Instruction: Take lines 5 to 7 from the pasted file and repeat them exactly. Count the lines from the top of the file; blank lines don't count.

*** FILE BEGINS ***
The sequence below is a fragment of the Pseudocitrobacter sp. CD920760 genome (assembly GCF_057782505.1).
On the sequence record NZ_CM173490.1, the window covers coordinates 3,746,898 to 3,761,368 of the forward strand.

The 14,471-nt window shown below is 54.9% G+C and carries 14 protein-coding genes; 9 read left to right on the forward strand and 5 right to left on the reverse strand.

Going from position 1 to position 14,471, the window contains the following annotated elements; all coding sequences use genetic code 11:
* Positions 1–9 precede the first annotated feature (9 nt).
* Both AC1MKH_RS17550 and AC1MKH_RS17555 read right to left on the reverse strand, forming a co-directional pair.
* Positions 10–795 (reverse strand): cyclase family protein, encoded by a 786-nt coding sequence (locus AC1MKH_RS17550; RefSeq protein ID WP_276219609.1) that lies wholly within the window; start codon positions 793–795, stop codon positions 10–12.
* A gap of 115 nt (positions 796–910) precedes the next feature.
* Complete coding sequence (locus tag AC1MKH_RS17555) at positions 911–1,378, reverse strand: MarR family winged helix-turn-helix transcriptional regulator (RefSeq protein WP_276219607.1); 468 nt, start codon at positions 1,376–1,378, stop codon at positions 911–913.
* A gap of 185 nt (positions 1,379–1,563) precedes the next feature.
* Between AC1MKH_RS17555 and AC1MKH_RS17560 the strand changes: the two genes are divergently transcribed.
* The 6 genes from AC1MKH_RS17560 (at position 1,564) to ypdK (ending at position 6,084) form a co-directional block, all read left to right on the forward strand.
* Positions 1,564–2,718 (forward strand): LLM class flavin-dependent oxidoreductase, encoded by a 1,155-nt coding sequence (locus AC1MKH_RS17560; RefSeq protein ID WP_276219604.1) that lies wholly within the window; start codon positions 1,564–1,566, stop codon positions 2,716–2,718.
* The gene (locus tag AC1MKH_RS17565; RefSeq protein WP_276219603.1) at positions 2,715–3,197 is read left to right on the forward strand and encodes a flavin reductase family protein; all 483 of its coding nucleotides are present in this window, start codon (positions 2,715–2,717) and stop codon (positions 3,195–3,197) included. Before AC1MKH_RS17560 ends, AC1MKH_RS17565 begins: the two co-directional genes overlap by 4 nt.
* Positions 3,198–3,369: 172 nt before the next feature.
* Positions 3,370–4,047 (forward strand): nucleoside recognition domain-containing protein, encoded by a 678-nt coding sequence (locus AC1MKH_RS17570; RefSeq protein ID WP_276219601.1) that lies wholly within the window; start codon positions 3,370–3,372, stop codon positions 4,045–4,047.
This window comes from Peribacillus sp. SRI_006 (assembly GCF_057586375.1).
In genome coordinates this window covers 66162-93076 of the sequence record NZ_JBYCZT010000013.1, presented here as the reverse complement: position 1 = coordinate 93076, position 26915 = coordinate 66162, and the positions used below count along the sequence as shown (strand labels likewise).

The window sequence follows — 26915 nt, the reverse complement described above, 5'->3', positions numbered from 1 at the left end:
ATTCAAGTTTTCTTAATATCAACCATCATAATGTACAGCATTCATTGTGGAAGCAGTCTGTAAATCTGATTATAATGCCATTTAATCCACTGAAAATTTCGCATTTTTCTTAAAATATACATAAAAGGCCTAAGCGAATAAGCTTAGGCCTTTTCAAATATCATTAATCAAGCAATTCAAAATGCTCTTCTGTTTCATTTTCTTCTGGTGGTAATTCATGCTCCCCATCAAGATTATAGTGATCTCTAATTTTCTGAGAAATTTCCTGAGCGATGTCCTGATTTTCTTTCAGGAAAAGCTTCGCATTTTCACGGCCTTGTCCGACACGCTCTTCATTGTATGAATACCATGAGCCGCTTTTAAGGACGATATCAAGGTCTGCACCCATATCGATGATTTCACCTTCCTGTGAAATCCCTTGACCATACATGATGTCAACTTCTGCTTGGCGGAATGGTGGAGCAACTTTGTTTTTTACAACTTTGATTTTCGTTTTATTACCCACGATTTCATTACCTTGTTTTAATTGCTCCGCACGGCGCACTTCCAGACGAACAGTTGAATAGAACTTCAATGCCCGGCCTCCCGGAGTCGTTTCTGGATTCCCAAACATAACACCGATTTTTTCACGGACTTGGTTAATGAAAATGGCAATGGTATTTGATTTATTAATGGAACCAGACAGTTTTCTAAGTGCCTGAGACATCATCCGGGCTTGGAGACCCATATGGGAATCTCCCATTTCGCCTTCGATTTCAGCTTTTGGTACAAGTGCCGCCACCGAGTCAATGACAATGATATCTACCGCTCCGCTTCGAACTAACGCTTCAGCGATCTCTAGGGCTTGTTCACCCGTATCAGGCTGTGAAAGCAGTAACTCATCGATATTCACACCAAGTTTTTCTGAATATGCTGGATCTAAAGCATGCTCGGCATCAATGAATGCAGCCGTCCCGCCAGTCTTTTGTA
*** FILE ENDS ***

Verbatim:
* Positions 1–9 precede the first annotated feature (9 nt).
* Both AC1MKH_RS17550 and AC1MKH_RS17555 read right to left on the reverse strand, forming a co-directional pair.
* Positions 10–795 (reverse strand): cyclase family protein, encoded by a 786-nt coding sequence (locus AC1MKH_RS17550; RefSeq protein ID WP_276219609.1) that lies wholly within the window; start codon positions 793–795, stop codon positions 10–12.